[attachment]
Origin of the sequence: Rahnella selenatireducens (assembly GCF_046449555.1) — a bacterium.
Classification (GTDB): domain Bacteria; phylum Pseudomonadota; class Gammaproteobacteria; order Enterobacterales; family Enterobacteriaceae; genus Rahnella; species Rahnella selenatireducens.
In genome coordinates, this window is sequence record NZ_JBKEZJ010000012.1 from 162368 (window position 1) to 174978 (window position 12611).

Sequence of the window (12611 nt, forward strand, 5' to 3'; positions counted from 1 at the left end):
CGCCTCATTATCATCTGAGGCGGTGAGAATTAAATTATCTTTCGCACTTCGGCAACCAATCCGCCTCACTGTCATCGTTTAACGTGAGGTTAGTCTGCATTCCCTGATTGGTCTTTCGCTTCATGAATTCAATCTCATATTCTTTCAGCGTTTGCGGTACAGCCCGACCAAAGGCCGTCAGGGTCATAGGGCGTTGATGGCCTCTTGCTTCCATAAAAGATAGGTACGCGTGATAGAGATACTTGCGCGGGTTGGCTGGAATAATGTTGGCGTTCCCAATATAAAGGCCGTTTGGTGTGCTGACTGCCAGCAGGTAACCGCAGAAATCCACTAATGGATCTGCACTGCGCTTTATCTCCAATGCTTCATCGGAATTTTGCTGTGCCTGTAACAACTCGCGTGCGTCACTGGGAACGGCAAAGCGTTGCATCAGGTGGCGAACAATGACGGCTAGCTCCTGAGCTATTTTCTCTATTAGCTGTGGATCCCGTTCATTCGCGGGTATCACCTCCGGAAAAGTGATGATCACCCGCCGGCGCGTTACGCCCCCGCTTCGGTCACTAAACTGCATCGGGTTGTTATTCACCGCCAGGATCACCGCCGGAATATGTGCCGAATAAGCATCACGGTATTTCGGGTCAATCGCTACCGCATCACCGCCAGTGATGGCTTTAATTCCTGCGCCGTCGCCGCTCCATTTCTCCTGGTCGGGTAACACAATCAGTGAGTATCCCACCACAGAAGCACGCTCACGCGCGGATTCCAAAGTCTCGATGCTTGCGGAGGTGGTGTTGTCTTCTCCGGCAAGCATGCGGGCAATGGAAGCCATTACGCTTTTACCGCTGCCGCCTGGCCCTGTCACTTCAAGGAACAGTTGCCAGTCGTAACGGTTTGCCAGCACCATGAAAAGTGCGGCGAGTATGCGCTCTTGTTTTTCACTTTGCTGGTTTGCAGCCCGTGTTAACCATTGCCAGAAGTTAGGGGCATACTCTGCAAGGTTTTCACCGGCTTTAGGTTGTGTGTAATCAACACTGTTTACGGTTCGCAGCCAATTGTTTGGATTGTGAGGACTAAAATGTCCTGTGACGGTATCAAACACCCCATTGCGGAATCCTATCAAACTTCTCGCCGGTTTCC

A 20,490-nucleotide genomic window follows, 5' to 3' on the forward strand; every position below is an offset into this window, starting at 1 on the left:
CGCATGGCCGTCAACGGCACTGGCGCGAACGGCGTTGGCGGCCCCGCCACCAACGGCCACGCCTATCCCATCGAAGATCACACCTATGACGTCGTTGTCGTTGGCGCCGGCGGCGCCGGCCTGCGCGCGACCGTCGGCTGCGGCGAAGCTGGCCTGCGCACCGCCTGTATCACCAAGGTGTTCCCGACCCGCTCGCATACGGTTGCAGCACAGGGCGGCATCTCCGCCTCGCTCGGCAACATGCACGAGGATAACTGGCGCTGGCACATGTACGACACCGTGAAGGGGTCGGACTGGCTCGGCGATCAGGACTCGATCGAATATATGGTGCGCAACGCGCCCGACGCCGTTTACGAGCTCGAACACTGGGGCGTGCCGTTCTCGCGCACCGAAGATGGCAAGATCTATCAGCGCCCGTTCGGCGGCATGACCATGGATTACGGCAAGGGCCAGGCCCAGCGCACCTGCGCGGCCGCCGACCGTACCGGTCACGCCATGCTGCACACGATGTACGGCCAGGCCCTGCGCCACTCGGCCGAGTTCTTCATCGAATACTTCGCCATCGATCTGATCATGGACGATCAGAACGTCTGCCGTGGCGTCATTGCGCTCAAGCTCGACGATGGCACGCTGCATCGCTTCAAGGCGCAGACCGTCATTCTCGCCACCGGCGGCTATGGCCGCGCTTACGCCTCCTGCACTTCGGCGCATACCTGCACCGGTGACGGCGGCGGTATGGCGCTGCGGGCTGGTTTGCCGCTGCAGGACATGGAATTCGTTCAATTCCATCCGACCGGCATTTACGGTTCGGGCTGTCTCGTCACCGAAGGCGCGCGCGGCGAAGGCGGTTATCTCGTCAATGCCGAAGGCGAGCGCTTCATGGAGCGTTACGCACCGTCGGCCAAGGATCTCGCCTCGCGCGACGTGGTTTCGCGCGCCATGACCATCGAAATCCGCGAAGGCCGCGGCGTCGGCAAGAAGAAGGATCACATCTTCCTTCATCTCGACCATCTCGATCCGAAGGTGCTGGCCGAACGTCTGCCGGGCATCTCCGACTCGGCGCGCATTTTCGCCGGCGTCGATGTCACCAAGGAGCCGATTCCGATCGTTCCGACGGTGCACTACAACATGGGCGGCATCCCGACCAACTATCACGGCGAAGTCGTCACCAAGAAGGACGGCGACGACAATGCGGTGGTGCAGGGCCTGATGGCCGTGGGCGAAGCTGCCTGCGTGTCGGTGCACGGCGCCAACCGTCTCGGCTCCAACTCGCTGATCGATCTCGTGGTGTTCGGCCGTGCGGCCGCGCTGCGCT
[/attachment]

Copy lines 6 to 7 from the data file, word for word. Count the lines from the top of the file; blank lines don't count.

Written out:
A 20,490-nucleotide genomic window follows, 5' to 3' on the forward strand; every position below is an offset into this window, starting at 1 on the left:
CGCATGGCCGTCAACGGCACTGGCGCGAACGGCGTTGGCGGCCCCGCCACCAACGGCCACGCCTATCCCATCGAAGATCACACCTATGACGTCGTTGTCGTTGGCGCCGGCGGCGCCGGCCTGCGCGCGACCGTCGGCTGCGGCGAAGCTGGCCTGCGCACCGCCTGTATCACCAAGGTGTTCCCGACCCGCTCGCATACGGTTGCAGCACAGGGCGGCATCTCCGCCTCGCTCGGCAACATGCACGAGGATAACTGGCGCTGGCACATGTACGACACCGTGAAGGGGTCGGACTGGCTCGGCGATCAGGACTCGATCGAATATATGGTGCGCAACGCGCCCGACGCCGTTTACGAGCTCGAACACTGGGGCGTGCCGTTCTCGCGCACCGAAGATGGCAAGATCTATCAGCGCCCGTTCGGCGGCATGACCATGGATTACGGCAAGGGCCAGGCCCAGCGCACCTGCGCGGCCGCCGACCGTACCGGTCACGCCATGCTGCACACGATGTACGGCCAGGCCCTGCGCCACTCGGCCGAGTTCTTCATCGAATACTTCGCCATCGATCTGATCATGGACGATCAGAACGTCTGCCGTGGCGTCATTGCGCTCAAGCTCGACGATGGCACGCTGCATCGCTTCAAGGCGCAGACCGTCATTCTCGCCACCGGCGGCTATGGCCGCGCTTACGCCTCCTGCACTTCGGCGCATACCTGCACCGGTGACGGCGGCGGTATGGCGCTGCGGGCTGGTTTGCCGCTGCAGGACATGGAATTCGTTCAATTCCATCCGACCGGCATTTACGGTTCGGGCTGTCTCGTCACCGAAGGCGCGCGCGGCGAAGGCGGTTATCTCGTCAATGCCGAAGGCGAGCGCTTCATGGAGCGTTACGCACCGTCGGCCAAGGATCTCGCCTCGCGCGACGTGGTTTCGCGCGCCATGACCATCGAAATCCGCGAAGGCCGCGGCGTCGGCAAGAAGAAGGATCACATCTTCCTTCATCTCGACCATCTCGATCCGAAGGTGCTGGCCGAACGTCTGCCGGGCATCTCCGACTCGGCGCGCATTTTCGCCGGCGTCGATGTCACCAAGGAGCCGATTCCGATCGTTCCGACGGTGCACTACAACATGGGCGGCATCCCGACCAACTATCACGGCGAAGTCGTCACCAAGAAGGACGGCGACGACAATGCGGTGGTGCAGGGCCTGATGGCCGTGGGCGAAGCTGCCTGCGTGTCGGTGCACGGCGCCAACCGTCTCGGCTCCAACTCGCTGATCGATCTCGTGGTGTTCGGCCGTGCGGCCGCGCTGCGCT